The fifth of the Pension Regulator’s ten steps to staging auto-enrolment is for an employer to choose a pension. Recent research by the OFT suggests that employers are not good at this.
So they will probably need to take advice to make an informed choice.
Employers need not be concerned that they will not be able to find a provider of workplace pensions, the Government provides a “long stop” in NEST which will provide a pension to any employer who applies to participate in its multi-employer scheme.
This may be good enough for some employers but many will want to look at other options to make sure they have made the right choice for the organisation and for the staff who will be investing.
This document is for these employers and for their agents – accountants, payroll experts and financial advisers looking to make an informed choice.
A workplace pension needs to operate smoothly with the employer’s payroll and refresh regularly to ensure it remains compliant with the Pension Regulator’s rule. We refer to this as “inter-operability”. Ideally, the pension scheme should be like background music in a film, adding value without being intrusive.
But inter-operability is only half the story, a workplace pension must offer value for money to workers using it and should deliver the money back to them as they need it when they come to spend their retirement savings.
This means the choice of workplace pension needs also include an assessment of its capacity to deliver good outcomes, in some cases in 30 or 40 years time.
Using a balanced scorecard
The accepted way to assess a pension provider is to score it on a number of metrics and give each metric a weighting depending on how important that score is.
|Metric||Default weighting||Adjusted weighting||Score= rating xAW|
|Cost to member||
|Quality of investments||
|Help while saving||
|Help to spend savings||
|Durability of provider||
In this case, an employer has adopted a methodology set out by a professional rating agency which has a default weighting. The employer considers this gives too much weighting to operational issues (inter-operability) and not enough emphasis given to investments and the durability of the provider.
This employer will get a different overall score which will reflect its particular view.
Putting theory into practice.
In order to choose a workplace pension, an employer must know what choice is available. This is not as easy as it seems as most providers exclude certain propositions put to them either because they are uneconomic to manage or because they consider there is too much risk in contracting with the employer. This process is called underwriting – an insurance term.
Because providers publish their underwriting criteria, it is possible to work out whether a provider will provide terms and even establish what those terms will be.
So by inputting data into a computer, an employer can quickly find out what providers will offer a workplace pension.
By considering its individual requirements an employer can create a balanced scorecard , adjust an existing scorecard or simply go with default metrics and weighting (see above).
There are certain organisations in the market who provide the research for employers and their advisers who have neither the time or expertise to assess each provider’s capacity to deliver.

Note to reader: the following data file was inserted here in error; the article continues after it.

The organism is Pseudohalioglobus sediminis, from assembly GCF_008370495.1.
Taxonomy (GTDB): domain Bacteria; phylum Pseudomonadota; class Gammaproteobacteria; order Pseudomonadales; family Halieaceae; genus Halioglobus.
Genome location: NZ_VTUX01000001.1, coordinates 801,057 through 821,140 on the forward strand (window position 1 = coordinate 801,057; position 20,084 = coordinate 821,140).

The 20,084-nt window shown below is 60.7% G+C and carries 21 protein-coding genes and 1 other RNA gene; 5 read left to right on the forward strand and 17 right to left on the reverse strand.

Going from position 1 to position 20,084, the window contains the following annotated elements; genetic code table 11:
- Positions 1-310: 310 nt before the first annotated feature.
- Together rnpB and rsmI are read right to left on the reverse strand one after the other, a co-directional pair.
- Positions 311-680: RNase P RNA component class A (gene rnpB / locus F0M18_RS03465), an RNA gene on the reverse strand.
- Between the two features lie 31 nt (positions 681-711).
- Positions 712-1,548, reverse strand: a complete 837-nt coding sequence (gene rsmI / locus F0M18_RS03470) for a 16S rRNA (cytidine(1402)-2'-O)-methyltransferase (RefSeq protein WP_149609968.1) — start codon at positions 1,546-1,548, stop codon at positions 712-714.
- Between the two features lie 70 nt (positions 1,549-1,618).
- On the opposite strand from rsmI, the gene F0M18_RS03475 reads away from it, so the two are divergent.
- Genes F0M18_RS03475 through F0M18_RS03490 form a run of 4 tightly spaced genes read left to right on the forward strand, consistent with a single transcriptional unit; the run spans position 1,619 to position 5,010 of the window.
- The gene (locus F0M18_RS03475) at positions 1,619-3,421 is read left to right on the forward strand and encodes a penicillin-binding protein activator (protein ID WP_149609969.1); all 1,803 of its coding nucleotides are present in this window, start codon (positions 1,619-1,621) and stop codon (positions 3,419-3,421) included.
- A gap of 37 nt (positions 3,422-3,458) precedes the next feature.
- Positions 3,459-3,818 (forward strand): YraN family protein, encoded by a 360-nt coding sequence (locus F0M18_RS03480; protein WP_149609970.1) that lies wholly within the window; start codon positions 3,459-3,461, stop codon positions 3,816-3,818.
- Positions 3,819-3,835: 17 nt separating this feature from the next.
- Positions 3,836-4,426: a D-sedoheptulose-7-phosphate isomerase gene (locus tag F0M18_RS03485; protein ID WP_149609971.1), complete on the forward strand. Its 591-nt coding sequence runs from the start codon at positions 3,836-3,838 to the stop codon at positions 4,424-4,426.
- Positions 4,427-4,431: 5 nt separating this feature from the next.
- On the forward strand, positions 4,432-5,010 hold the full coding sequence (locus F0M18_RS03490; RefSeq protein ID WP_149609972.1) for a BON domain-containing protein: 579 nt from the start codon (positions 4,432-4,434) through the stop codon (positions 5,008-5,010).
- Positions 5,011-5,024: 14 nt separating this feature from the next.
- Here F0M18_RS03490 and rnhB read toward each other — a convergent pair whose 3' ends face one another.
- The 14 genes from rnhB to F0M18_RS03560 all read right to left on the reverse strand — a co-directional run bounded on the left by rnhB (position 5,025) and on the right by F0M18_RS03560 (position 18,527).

Some of these research organisations package their ratings into balanced scorecards which enable employers quickly and cheaply to assess the market and choose the right workplace pension for them and their staff.
Where to go to for help.
Large organisations have for decades relied on this process to make informed decisions. But the cost of making a choice this way can be high and is beyond the means of many small employers.
If you would like to investigate using a pension consultant to conduct a “whole of market” review , rate providers using a balanced scorecard and deliver a full report on options, you should expect to pay in the region of £5,000. The Friends of Auto-enrolment directory produces a list of consultants providing this service.
Smaller organisations can get access to the same quality of research but without the individual hand-holding. For them a self-service approach using a digital application may provide similar results at a fraction of the cost. To use a digital service that provides an informed choice and full documentation, expect to pay between £100 and £500
If you have an existing financial adviser or an accountant prepared to help you with this choice, this is best of all. It may be that they already use one of the digital services but they can provide the individual guidance that makes all the difference. Expect to pay between £500 and £1000 for the advice and guidance to choose and implement the right workplace pension.
It is part of the employer’s duties as laid down by the Pension Regulator
It reduces the risk of litigation if something goes wrong with the chosen provider
It goes down well with employees who like to see their employers paying attention to getting the right pension.
If you are an employer, or are helping an employer, to stage auto-enrolment, we urge you to pay attention to your choice of pension.
You may feel you are up to making this choice yourself or that you can provide the advice to your employer without recourse. But to do so, you are claiming to have skill and knowledge and if you are proved to be negligent in the future, taking decisions without research could come back to haunt you.
Listed below is a table of organisations that you might like to contact
|Organisation||Website||For employers||For advisers|
|Financial Sat Nav||http://www.huskyfinance.com/||yes||yes|